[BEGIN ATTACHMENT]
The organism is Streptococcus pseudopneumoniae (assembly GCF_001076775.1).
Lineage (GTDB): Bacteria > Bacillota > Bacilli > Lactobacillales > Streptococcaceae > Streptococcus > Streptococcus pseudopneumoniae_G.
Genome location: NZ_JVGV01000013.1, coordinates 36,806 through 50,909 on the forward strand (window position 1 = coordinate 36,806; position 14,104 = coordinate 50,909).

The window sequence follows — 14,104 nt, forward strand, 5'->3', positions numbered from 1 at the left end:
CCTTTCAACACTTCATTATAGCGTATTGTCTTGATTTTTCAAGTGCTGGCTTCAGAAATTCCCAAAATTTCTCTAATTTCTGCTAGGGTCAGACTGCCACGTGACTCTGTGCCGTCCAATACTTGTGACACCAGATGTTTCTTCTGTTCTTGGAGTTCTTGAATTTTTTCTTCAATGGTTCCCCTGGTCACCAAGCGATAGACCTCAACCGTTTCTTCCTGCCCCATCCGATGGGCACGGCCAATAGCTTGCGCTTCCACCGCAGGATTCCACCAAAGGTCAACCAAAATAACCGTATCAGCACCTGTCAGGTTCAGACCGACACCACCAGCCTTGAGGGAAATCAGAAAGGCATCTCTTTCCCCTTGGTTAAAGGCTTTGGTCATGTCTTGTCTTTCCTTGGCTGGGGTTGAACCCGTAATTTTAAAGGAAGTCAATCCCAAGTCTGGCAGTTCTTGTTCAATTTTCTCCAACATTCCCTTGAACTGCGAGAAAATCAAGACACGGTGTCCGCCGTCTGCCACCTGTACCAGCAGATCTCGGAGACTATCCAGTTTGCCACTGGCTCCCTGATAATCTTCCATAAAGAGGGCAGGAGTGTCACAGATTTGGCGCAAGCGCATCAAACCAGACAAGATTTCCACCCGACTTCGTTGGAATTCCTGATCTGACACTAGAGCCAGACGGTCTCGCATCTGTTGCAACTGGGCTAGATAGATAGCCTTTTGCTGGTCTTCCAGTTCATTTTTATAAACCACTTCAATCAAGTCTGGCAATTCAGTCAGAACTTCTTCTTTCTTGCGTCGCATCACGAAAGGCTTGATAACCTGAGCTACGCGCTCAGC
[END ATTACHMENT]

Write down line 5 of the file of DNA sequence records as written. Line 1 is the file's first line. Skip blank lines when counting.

CCTTTCAACACTTCATTATAGCGTATTGTCTTGATTTTTCAAGTGCTGGCTTCAGAAATTCCCAAAATTTCTCTAATTTCTGCTAGGGTCAGACTGCCACGTGACTCTGTGCCGTCCAATACTTGTGACACCAGATGTTTCTTCTGTTCTTGGAGTTCTTGAATTTTTTCTTCAATGGTTCCCCTGGTCACCAAGCGATAGACCTCAACCGTTTCTTCCTGCCCCATCCGATGGGCACGGCCAATAGCTTGCGCTTCCACCGCAGGATTCCACCAAAGGTCAACCAAAATAACCGTATCAGCACCTGTCAGGTTCAGACCGACACCACCAGCCTTGAGGGAAATCAGAAAGGCATCTCTTTCCCCTTGGTTAAAGGCTTTGGTCATGTCTTGTCTTTCCTTGGCTGGGGTTGAACCCGTAATTTTAAAGGAAGTCAATCCCAAGTCTGGCAGTTCTTGTTCAATTTTCTCCAACATTCCCTTGAACTGCGAGAAAATCAAGACACGGTGTCCGCCGTCTGCCACCTGTACCAGCAGATCTCGGAGACTATCCAGTTTGCCACTGGCTCCCTGATAATCTTCCATAAAGAGGGCAGGAGTGTCACAGATTTGGCGCAAGCGCATCAAACCAGACAAGATTTCCACCCGACTTCGTTGGAATTCCTGATCTGACACTAGAGCCAGACGGTCTCGCATCTGTTGCAACTGGGCTAGATAGATAGCCTTTTGCTGGTCTTCCAGTTCATTTTTATAAACCACTTCAATCAAGTCTGGCAATTCAGTCAGAACTTCTTCTTTCTTGCGTCGCATCACGAAAGGCTTGATAACCTGAGCTACGCGCTCAGC